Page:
Connecting Habitats, Connecting Disciplines

James Lee and Simon Nicholas are undertaking research projects as part of the Environmental Management Research Internship. Although at first glance the two projects would appear to be very different in subject matter and approach, a closer look reveals a common theme of ‘connectivity’.

Simon’s project is concerned with the isolation of the Blue Mountains World Heritage Area and the effects this has on the native fauna as a prelude to efforts towards increasing the connectivity of the area with protected habitat to the north, south and west. The focus of James’ project is the role that the creative arts have in connecting people to environmental issues in ways that cannot be achieved through the reporting of scientific facts and figures, and connecting disparate disciplines to work towards new visions and understandings of social-ecological systems.

The Blue Mountains – an unspoilt wilderness?

Blue Mountains World Heritage Area. Image: Simon Nicholas
Blue Mountains World Heritage Area. Image: Simon Nicholas

Simon: Like many people I enjoy visiting the Blue Mountains for the fresh air, relief from the Sydney summer heat and above all, to go on bushwalks through eucalypt and rain forests or along the spectacular escarpments. To the vast majority of visitors the Blue Mountains seems like a huge protected area in pristine condition as far as the eye can see from Echo Point, the main look-out in Katoomba, visited by the majority of tourists to the area.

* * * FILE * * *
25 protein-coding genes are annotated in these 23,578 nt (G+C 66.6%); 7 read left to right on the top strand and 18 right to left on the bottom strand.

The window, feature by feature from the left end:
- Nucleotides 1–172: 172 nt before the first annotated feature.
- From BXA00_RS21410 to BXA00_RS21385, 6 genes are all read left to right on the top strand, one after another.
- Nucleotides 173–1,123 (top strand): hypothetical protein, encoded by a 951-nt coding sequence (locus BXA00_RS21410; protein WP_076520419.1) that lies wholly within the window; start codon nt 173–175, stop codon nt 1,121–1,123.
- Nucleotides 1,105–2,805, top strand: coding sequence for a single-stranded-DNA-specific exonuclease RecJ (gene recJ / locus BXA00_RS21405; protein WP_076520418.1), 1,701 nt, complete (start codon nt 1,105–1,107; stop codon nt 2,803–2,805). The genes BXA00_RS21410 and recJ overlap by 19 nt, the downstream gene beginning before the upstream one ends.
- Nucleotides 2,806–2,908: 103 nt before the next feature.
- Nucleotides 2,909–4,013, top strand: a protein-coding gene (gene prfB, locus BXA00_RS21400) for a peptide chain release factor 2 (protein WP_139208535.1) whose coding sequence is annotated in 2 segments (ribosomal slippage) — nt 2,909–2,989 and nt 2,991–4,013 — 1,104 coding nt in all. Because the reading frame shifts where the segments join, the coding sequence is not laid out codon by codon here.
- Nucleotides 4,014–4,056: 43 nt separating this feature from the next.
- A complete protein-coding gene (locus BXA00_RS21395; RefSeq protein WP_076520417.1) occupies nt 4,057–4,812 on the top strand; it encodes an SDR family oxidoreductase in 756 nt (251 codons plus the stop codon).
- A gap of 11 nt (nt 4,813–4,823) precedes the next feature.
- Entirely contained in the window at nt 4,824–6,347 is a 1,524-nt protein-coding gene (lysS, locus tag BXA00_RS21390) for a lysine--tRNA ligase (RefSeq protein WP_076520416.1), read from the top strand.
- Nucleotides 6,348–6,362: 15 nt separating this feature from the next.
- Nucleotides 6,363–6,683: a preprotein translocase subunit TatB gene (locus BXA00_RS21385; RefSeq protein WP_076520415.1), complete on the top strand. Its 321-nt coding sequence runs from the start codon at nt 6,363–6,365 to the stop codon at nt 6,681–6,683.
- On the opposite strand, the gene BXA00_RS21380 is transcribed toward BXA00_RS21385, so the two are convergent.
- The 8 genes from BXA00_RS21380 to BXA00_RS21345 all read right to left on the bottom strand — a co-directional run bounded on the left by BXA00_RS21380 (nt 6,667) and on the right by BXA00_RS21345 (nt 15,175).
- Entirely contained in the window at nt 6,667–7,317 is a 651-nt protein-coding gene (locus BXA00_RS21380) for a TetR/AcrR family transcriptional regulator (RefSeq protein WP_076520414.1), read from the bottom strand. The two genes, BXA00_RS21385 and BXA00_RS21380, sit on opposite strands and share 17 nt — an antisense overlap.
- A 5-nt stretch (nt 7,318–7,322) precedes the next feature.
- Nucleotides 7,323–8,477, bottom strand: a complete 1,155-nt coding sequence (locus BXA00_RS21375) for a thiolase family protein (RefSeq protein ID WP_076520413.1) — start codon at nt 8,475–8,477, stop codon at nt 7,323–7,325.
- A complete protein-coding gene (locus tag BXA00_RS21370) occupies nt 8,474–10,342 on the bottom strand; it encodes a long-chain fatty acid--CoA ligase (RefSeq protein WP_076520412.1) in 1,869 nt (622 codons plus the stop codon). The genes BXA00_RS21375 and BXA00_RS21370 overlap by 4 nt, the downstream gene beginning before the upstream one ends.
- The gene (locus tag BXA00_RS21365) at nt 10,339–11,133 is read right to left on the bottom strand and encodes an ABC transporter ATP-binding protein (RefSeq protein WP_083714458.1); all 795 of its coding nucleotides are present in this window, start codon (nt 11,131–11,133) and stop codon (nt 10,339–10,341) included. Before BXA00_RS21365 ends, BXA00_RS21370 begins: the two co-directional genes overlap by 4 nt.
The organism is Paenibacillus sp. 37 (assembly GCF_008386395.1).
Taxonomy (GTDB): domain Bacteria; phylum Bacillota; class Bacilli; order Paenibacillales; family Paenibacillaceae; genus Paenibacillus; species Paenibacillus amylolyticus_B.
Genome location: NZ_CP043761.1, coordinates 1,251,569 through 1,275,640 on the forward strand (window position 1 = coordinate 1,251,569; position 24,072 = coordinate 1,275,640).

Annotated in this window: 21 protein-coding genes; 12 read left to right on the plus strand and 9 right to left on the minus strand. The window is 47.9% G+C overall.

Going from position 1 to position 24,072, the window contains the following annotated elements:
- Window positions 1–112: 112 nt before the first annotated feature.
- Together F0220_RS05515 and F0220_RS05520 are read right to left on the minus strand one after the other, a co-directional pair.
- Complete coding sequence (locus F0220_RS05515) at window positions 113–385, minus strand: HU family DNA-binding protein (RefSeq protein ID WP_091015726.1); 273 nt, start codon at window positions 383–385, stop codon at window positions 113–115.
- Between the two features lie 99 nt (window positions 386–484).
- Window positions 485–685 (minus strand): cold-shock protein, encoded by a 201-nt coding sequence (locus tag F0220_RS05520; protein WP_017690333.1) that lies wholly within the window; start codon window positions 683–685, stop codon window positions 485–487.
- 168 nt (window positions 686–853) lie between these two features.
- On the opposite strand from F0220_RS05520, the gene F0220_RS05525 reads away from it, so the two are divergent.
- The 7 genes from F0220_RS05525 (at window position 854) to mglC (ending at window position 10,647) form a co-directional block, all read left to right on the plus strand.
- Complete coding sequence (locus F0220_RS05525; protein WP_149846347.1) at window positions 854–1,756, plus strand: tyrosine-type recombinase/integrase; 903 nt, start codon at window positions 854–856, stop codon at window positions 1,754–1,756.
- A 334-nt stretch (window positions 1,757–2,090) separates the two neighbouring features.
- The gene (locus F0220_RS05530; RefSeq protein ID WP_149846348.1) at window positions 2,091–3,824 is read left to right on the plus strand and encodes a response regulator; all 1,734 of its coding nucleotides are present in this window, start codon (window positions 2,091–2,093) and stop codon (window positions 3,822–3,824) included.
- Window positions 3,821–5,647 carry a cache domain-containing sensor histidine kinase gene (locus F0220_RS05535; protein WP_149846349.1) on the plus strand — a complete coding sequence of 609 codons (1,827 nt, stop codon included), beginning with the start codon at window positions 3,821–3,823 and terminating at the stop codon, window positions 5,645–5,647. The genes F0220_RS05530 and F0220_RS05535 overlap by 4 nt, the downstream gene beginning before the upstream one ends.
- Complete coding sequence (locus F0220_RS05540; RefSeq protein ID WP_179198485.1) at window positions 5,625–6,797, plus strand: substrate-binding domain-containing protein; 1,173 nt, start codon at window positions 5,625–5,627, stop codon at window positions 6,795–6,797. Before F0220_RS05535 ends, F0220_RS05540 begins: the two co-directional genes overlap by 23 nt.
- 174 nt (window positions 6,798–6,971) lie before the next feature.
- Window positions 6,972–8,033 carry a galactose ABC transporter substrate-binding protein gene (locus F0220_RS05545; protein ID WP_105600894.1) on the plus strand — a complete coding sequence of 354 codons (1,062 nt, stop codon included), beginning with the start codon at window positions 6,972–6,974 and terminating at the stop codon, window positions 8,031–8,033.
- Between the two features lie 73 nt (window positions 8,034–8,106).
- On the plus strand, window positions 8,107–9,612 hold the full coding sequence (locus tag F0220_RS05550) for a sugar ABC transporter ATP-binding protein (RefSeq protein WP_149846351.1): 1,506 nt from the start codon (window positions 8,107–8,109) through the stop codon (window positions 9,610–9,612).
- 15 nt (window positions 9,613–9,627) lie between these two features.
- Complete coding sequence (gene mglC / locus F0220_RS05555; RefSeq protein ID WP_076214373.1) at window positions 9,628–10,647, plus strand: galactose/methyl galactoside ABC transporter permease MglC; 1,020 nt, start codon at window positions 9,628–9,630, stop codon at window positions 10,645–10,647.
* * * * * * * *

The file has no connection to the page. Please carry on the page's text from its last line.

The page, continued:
However, all isn’t necessarily as it seems. Although totalling over 1 million hectares of national parks and reserves, the Blue Mountains World Heritage Area is largely cut-off from other protected areas to the north, south and west. Furthermore, the Great Western Highway which runs east-west across the mountains effectively cuts the world heritage area into two parts.

The problem with isolation

So why is this an issue? Well, although the area is large, healthy animal populations are supported by the ability for individuals to migrate in and out of a location – where connectivity to other habitats is low such migration is impeded. Additionally, the Blue Mountains are likely to become an even more important habitat for native animals as the climate changes. Many species are predicted to adapt to climate change by moving to higher elevations but Australia’s relatively flat topography limits the opportunities for such adaptation. If the Blue Mountains were better connected to other habitats the area could provide such an opportunity for some species.

My project seeks to review what is known about the current and future connectivity barriers for the Blue Mountains as a precursor to an effort to find solutions on the ground by the Great Eastern Ranges Initiative (GER). The GER works through cross-sector collaborative partnerships to reverse habitat fragmentation by reconnecting ecosystems along the Great Dividing Range and Eastern Escarpment from Victoria to far north Queensland. In addition, my project will be supported by the Blue Mountains World Heritage Institute, which seeks greater integration of science and the community within the management of the World Heritage Area.

Art for environmental governance?

Bisecting heritage
Bisecting heritage – artistic rendition of the Great Western Highway passing through the Blue Mountains World Heritage Area. Artwork by James Lee